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24. Re: etc., etc. Jun 7, 2012, 16:10 Flatline
 
Prez wrote on Jun 7, 2012, 04:15:
If, hypothetically, you end up selling 3 times as many at $30 as compared to what you sell at $60, does it really matter if you aren't getting what you personally believe your property is worth? Bottom line - your revenues are higher. As it is, I think developers get too emotionally involved with correlating asking price with how hard they worked on a game. It should simply be a matter of economics; if market data says you have the real potential to make more money at a lower asking price, then the decision is an easy one. The ultimate goal is make a return on that investment of that time, talent, and money after all.

Agreed.

I'll add one more thing and one more prediction.

First, part of the deal with price point and sales is that there's a perceived "I'm getting a bargain" psychology going on. The drop from 60 to 30 dollars is a *powerful* motivation that might not be there if you price point at 30 bucks to begin with.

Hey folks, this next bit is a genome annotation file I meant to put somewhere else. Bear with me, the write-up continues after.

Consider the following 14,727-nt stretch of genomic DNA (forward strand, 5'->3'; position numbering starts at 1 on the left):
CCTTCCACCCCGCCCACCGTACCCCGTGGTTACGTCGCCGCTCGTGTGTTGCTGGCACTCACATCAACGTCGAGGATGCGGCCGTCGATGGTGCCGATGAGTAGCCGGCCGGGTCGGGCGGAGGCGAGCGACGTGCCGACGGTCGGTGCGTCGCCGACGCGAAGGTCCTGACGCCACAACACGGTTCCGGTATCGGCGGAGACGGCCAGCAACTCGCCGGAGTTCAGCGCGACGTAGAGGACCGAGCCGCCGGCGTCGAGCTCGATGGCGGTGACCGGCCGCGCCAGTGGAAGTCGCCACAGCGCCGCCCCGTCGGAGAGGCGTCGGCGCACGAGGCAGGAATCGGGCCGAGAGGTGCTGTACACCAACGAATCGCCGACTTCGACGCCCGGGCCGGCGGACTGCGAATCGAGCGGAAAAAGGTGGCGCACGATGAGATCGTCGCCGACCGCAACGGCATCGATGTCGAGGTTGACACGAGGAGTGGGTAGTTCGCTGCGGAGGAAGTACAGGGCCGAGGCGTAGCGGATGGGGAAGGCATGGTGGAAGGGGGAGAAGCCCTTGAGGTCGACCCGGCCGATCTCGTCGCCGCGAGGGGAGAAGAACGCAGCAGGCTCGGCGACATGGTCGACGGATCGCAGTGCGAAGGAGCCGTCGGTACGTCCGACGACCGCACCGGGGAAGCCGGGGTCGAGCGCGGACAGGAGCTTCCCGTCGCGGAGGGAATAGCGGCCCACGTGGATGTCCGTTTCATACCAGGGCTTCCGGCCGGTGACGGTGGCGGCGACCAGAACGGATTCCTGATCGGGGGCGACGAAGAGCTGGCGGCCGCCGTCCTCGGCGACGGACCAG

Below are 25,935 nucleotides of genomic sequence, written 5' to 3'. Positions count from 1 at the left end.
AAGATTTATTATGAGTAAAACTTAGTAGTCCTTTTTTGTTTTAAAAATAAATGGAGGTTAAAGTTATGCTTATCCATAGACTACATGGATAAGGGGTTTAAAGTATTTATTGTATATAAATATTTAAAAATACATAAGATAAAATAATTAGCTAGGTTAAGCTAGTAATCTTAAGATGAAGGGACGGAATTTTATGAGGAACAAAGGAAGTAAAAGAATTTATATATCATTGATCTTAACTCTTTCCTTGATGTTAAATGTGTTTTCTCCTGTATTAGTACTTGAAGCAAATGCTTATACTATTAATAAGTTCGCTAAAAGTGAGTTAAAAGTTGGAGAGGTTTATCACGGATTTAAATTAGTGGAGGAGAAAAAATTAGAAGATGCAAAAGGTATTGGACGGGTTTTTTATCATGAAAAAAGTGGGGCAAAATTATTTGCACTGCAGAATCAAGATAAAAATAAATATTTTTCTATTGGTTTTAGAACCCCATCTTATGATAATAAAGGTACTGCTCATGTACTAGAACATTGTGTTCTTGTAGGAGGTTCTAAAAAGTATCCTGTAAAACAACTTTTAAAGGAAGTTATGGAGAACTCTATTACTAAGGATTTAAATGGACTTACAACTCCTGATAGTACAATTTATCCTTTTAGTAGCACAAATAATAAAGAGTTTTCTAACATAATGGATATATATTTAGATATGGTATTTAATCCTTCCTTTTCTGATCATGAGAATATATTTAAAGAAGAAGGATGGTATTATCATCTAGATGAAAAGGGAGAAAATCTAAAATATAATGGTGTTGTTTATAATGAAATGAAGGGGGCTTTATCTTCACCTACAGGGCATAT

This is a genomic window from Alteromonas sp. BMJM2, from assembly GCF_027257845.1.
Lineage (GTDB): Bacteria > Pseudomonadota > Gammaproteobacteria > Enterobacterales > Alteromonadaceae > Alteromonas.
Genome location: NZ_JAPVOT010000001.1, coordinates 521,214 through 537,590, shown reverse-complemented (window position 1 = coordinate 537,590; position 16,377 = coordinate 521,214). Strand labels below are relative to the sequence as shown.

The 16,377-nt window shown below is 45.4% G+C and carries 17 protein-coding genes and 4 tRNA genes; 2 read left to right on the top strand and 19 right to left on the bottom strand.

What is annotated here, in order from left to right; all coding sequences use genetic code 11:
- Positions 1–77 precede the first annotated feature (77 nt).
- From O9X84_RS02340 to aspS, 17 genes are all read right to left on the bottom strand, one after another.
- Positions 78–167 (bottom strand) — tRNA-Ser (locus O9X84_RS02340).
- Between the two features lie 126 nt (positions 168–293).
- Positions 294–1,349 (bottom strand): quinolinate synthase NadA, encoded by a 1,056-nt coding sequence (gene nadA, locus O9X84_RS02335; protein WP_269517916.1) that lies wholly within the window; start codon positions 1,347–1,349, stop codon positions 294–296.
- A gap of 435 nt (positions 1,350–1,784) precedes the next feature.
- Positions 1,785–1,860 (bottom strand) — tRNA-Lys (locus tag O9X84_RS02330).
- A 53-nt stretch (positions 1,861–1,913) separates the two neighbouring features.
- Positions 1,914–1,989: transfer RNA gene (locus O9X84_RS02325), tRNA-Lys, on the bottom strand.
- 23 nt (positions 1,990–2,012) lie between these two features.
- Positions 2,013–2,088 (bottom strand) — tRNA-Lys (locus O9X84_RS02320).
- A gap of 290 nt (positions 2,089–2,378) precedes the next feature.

Anyway... My prediction is that Origins is going to offer a subscription based library of old games based on this:

Without revealing too much, what Iíll say is one way to deal with aging inventory is you do deep discounts like that. There are other ways, which I canít really talk about, of dealing with product as it ages over a period of time, where you present a value to the customer and you engage them in your service on a going-forward basisÖ Weíve got something else that we do believe in that weíll be rolling out. But I absolutely understand your point, and Iím not not-hearing what youíre saying.

That screams "subscription model" to me. The problem is, it's *so* easy to pirate old/dead games, the *only* way you're going to really monetize them is if you either sell them for peanuts or actually make them compatible for modern machines without having the user jump through hoops.

Which is what gog.com originally was supposed to do. They kind of bailed on that promise sadly.
 
 
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